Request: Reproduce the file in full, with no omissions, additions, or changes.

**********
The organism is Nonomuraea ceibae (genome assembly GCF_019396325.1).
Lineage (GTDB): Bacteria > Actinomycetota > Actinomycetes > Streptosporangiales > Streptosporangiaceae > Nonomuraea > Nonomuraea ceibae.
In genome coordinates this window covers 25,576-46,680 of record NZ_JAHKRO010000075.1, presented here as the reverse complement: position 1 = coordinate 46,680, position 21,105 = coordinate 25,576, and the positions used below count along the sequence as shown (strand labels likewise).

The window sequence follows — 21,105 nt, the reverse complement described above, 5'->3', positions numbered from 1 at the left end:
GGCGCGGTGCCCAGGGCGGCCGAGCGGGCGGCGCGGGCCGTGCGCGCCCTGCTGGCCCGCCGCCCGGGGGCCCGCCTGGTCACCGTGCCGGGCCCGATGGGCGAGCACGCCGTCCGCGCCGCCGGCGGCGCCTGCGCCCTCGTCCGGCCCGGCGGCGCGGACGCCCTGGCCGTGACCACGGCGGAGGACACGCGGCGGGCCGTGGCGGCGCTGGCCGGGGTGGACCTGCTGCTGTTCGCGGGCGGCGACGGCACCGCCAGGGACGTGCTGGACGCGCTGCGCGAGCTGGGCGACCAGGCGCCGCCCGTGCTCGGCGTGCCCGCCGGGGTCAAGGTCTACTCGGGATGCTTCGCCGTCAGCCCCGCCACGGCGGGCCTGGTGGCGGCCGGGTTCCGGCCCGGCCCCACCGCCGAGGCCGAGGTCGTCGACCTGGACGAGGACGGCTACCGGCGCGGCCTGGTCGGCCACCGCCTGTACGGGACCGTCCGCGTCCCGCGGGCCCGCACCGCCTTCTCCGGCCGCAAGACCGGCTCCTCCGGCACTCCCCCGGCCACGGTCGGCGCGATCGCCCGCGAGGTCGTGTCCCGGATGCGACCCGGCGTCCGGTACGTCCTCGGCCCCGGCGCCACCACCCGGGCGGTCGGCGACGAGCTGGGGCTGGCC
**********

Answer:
The organism is Nonomuraea ceibae (genome assembly GCF_019396325.1).
Lineage (GTDB): Bacteria > Actinomycetota > Actinomycetes > Streptosporangiales > Streptosporangiaceae > Nonomuraea > Nonomuraea ceibae.
In genome coordinates this window covers 25,576-46,680 of record NZ_JAHKRO010000075.1, presented here as the reverse complement: position 1 = coordinate 46,680, position 21,105 = coordinate 25,576, and the positions used below count along the sequence as shown (strand labels likewise).

The window sequence follows — 21,105 nt, the reverse complement described above, 5'->3', positions numbered from 1 at the left end:
GGCGCGGTGCCCAGGGCGGCCGAGCGGGCGGCGCGGGCCGTGCGCGCCCTGCTGGCCCGCCGCCCGGGGGCCCGCCTGGTCACCGTGCCGGGCCCGATGGGCGAGCACGCCGTCCGCGCCGCCGGCGGCGCCTGCGCCCTCGTCCGGCCCGGCGGCGCGGACGCCCTGGCCGTGACCACGGCGGAGGACACGCGGCGGGCCGTGGCGGCGCTGGCCGGGGTGGACCTGCTGCTGTTCGCGGGCGGCGACGGCACCGCCAGGGACGTGCTGGACGCGCTGCGCGAGCTGGGCGACCAGGCGCCGCCCGTGCTCGGCGTGCCCGCCGGGGTCAAGGTCTACTCGGGATGCTTCGCCGTCAGCCCCGCCACGGCGGGCCTGGTGGCGGCCGGGTTCCGGCCCGGCCCCACCGCCGAGGCCGAGGTCGTCGACCTGGACGAGGACGGCTACCGGCGCGGCCTGGTCGGCCACCGCCTGTACGGGACCGTCCGCGTCCCGCGGGCCCGCACCGCCTTCTCCGGCCGCAAGACCGGCTCCTCCGGCACTCCCCCGGCCACGGTCGGCGCGATCGCCCGCGAGGTCGTGTCCCGGATGCGACCCGGCGTCCGGTACGTCCTCGGCCCCGGCGCCACCACCCGGGCGGTCGGCGACGAGCTGGGGCTGGCC